Criminal Transmission of HIV
According to the CDC, 37 states criminalize HIV exposure. South Carolina is one of those states.
During the start of the HIV epidemic, which was mid-1981, many states imposed laws that criminalized the exposure of HIV to help reduce transmission, promote safer sex practices, and sometimes, get funding to support HIV prevention efforts. The CDC asserts that many state laws are outdated and do not reflect our current understanding of HIV, as many states do not criminalize the exposure of other treatable diseases.
In South Carolina, a person can go to jail, pay fines, and get a criminal record for exposing another person to HIV in certain cases. Worse, a person may have to register as a sex offender if a judge or jury deems it is necessary. Unfortunately, the law does not consider the use of protection such as condoms or low viral load as a legal defense to criminal charges. Even if a person infected with HIV were to use a condom during sexual activity, they would still have to disclose their HIV status to avoid criminal prosecution.
What Happens if You Knowingly Infect Someone with HIV?
Can you go to jail for giving someone HIV? In South Carolina, you could get a felony punishable by up to $5,000 fines and/or up to 10 years in prison for exposing another person to the Human Immunodeficiency Virus (HIV). Specifically, it is a crime for a person who knows that they are infected with HIV to do the following:
- Knowingly engage in sexual intercourse, vaginal, anal, oral, with another person without first informing the person of their HIV infection
- Knowingly commit prostitution with another person
- Knowingly sell or donate blood, blood products, semen, tissue, organs, or other body fluids
- Forcibly engage in sexual intercourse, vaginal, anal, or oral, without the other person’s consent (including spouses)
- Knowingly share with another person a hypodermic needle, syringe, or both without informing that person that the needle and/or syringe was used by someone infected with HIV
In South Carolina, you can suffer these charges regardless of whether or not HIV was transmitted. As such, even if the victim doesn’t get infected with HIV, you could face felony charges for knowingly engaging in certain activities without disclosing your HIV status.
If you don’t think these crimes are prosecuted, we urge you to think again. South Carolina has convicted several people for failing to disclose their HIV status before engaging in consensual sex. Take a look at the case examples below, as provided by The Center for HIV Law and Policy:
- In February 2015, a 24-year-old man living with HIV was arrested and charged with two counts of exposing another to HIV after he allegedly failed to disclose his status to a sexual partner.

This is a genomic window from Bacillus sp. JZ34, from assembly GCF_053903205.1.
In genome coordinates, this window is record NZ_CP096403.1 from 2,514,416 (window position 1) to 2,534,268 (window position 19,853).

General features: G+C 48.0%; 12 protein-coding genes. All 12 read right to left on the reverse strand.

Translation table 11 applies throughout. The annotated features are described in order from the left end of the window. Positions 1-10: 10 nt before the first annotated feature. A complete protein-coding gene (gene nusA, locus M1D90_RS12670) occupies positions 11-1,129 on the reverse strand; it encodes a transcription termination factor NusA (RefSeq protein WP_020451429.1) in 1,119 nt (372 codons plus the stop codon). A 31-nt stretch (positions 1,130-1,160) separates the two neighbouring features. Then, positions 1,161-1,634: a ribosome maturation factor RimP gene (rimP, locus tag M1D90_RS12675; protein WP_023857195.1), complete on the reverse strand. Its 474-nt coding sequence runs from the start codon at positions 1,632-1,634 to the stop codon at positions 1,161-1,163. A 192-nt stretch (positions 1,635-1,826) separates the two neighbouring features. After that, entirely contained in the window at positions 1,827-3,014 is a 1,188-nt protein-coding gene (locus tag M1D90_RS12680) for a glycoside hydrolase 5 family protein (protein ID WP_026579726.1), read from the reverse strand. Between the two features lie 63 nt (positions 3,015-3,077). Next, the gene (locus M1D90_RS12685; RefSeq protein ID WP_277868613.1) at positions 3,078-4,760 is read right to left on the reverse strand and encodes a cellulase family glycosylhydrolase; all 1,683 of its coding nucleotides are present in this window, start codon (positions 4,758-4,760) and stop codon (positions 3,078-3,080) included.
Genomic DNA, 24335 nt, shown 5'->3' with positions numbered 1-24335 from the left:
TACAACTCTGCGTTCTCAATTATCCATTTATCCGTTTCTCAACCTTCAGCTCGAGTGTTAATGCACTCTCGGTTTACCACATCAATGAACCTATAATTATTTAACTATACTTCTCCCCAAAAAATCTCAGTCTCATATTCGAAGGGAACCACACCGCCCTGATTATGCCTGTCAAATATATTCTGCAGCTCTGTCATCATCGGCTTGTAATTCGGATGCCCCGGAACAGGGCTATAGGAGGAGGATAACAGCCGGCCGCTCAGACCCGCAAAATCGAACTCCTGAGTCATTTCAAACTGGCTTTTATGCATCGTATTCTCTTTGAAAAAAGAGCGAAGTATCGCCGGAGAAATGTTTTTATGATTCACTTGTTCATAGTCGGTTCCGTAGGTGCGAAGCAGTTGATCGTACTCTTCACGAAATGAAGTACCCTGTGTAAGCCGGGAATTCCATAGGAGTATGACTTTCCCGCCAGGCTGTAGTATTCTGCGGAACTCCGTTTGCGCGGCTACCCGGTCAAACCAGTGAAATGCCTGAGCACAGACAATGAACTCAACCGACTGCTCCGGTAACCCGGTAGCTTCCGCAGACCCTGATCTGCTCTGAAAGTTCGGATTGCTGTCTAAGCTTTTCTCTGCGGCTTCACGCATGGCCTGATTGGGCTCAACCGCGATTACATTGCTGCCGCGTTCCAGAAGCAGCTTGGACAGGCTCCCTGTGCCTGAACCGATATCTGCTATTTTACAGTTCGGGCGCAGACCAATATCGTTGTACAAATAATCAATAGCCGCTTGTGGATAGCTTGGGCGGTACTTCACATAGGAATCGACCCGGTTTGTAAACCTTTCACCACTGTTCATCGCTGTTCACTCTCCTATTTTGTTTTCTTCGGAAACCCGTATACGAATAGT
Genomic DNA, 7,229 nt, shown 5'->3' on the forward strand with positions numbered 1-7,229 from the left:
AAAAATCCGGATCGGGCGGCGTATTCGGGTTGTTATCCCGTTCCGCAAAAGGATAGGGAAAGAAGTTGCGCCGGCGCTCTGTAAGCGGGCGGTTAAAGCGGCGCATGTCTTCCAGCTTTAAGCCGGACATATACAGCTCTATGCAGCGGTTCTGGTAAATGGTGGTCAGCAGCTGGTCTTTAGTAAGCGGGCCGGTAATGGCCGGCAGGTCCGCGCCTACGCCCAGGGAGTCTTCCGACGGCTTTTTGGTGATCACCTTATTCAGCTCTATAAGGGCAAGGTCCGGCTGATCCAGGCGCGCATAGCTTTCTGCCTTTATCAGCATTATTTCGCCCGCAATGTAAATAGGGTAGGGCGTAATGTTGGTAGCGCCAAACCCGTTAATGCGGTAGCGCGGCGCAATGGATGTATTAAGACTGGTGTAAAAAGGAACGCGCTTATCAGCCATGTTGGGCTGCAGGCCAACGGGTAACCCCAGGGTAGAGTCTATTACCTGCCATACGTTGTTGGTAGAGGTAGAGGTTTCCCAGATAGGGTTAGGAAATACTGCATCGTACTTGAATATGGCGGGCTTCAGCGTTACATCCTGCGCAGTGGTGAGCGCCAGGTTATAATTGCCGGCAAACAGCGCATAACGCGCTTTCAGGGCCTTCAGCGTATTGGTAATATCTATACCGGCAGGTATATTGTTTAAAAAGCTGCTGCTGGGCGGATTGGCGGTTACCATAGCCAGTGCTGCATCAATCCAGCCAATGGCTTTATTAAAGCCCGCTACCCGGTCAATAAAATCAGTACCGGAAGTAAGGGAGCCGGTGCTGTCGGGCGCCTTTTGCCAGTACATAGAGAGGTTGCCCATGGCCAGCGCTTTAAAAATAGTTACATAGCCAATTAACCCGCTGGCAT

- In January 2011, a 30-year-old PLHIV (person living with HIV) was charged with first-degree harassment and exposing others to HIV after a sexual partner found his HIV medications and reported him to the police.
- In November 2009, a PLHIV was sentenced to six years in prison and four years of probation for knowingly exposing his wife to HIV.5 She did not contract HIV.
- In September 2009, a 35-year-old PLHIV was charged with exposing another to HIV after engaging in consensual, unprotected sex with a person to whom he did not disclose his HIV status
- In August 2009, a 30-year-old PLHIV was charged with criminal sexual conduct with a minor, lewd act on a minor, and exposing another to HIV after he allegedly engaged in sex acts with a 14-year-old boy.
- In March 2008, a 39-year-old PLHIV was sentenced to four years of imprisonment after pleading guilty to exposing his then-girlfriend to HIV.9 The local sheriff’s office emphasized that the man neither disclosed his HIV status nor suggested using condoms.
- In April 2007, a PLHIV was charged with exposing another to HIV after engaging in unprotected, consensual sex with a female partner without disclosing his HIV status.
With these alarming facts in mind, the Center argues that South Carolina’s HIV exposure laws may target activities that pose no risk of HIV transmission. Prostitution is defined as “engaging or offering to engage in sexual activity with or for another in exchange for anything of value.” The Center asserts that this definition means any sexual act could result in criminal charges, as the state statute doesn’t consider whether the sexual act itself poses a risk of HIV exposure or transmission. If you think about it, sexual activity includes masturbation, oral sex, and touching the clothed or unclothed genitals, pubic area, buttocks, or female breasts of another person, among other activities that don’t pose a threat of HIV transmission.
However, since South Carolina’s HIV exposure laws have these ambiguities, a person could face criminal charges for questionable reasons. The Center demonstrates this argument with another case example:
- In July 2014, a 23-year-old PLHIV was charged with exposing another person to HIV after being arrested for soliciting undercover officers. No contact between the defendant or the officers occurred.
As you can see, a person living with HIV (PLHIV) can suffer more than just the virus itself. They can get in serious legal trouble for doing things that most people otherwise would not get arrested for. About 1.2 million people in the US have HIV and 13% of them don’t even know it. This means that a whopping 1.2 million PLHIV are at risk of getting arrested if they get accused of HIV exposure in states that criminalize this act (37 states do).
If you or a loved one is facing criminal charges for criminal HIV exposure, get in touch with our attorney to learn how we can help. You do not have to go through the criminal justice system alone. To get started, contact us online or at (803) 938-4952!